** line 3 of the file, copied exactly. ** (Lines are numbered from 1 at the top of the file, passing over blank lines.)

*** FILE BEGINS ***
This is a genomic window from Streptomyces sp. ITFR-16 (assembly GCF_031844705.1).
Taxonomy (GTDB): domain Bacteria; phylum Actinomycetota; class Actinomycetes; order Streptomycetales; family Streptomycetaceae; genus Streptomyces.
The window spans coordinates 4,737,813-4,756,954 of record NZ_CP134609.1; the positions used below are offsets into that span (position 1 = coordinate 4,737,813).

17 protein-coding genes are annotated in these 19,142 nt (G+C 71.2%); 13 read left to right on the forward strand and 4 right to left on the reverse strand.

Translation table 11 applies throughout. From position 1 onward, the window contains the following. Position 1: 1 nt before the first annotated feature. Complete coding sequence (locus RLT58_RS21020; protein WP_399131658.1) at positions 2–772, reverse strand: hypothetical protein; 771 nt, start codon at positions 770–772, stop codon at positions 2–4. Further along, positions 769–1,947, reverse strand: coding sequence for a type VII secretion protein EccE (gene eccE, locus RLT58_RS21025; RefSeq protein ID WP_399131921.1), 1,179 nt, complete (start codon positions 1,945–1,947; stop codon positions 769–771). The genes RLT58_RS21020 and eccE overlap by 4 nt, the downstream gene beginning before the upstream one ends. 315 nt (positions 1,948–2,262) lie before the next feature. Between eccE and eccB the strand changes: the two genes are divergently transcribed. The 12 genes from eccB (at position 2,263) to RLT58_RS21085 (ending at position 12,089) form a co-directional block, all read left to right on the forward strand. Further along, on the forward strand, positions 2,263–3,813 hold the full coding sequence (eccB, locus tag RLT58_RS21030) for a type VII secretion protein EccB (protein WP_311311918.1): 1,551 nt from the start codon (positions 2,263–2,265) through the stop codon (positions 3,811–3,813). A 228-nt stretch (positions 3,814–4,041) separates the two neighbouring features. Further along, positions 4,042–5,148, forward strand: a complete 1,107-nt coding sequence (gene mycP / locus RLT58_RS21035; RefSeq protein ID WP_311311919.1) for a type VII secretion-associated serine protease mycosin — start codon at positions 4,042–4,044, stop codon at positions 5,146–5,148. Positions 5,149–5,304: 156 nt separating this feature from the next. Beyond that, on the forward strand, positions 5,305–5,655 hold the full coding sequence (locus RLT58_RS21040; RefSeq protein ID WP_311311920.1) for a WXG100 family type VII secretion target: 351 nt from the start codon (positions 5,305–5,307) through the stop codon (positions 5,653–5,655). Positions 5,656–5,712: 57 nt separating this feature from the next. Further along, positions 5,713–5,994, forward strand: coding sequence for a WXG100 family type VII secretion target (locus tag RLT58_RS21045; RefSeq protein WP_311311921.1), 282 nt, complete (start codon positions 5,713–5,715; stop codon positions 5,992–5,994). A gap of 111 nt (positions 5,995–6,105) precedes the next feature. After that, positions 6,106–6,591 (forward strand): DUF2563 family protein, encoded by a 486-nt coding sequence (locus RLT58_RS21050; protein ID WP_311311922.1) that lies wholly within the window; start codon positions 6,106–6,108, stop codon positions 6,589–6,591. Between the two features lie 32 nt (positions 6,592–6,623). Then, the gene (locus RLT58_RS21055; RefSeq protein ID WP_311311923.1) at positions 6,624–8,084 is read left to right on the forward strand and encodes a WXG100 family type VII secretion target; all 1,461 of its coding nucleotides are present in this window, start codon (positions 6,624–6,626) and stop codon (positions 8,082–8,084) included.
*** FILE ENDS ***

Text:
The window spans coordinates 4,737,813-4,756,954 of record NZ_CP134609.1; the positions used below are offsets into that span (position 1 = coordinate 4,737,813).